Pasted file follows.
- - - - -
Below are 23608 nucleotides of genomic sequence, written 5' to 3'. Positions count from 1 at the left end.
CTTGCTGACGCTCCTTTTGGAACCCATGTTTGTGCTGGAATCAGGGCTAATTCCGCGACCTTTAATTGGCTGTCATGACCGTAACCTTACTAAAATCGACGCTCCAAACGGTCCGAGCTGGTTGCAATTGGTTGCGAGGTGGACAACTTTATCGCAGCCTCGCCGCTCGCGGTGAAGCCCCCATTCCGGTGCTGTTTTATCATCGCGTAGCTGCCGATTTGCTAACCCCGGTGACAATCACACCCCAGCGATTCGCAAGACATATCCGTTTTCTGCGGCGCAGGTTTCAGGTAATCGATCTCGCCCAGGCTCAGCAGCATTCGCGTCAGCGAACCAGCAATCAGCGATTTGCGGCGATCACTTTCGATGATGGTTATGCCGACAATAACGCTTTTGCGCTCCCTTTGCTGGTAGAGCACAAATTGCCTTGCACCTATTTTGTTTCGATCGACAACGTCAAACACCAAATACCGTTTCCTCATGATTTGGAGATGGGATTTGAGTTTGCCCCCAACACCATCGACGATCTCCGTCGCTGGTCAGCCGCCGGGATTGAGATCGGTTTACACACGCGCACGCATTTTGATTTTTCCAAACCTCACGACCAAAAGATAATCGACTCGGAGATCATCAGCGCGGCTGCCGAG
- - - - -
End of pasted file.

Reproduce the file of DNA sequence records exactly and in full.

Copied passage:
Below are 23608 nucleotides of genomic sequence, written 5' to 3'. Positions count from 1 at the left end.
CTTGCTGACGCTCCTTTTGGAACCCATGTTTGTGCTGGAATCAGGGCTAATTCCGCGACCTTTAATTGGCTGTCATGACCGTAACCTTACTAAAATCGACGCTCCAAACGGTCCGAGCTGGTTGCAATTGGTTGCGAGGTGGACAACTTTATCGCAGCCTCGCCGCTCGCGGTGAAGCCCCCATTCCGGTGCTGTTTTATCATCGCGTAGCTGCCGATTTGCTAACCCCGGTGACAATCACACCCCAGCGATTCGCAAGACATATCCGTTTTCTGCGGCGCAGGTTTCAGGTAATCGATCTCGCCCAGGCTCAGCAGCATTCGCGTCAGCGAACCAGCAATCAGCGATTTGCGGCGATCACTTTCGATGATGGTTATGCCGACAATAACGCTTTTGCGCTCCCTTTGCTGGTAGAGCACAAATTGCCTTGCACCTATTTTGTTTCGATCGACAACGTCAAACACCAAATACCGTTTCCTCATGATTTGGAGATGGGATTTGAGTTTGCCCCCAACACCATCGACGATCTCCGTCGCTGGTCAGCCGCCGGGATTGAGATCGGTTTACACACGCGCACGCATTTTGATTTTTCCAAACCTCACGACCAAAAGATAATCGACTCGGAGATCATCAGCGCGGCTGCCGAG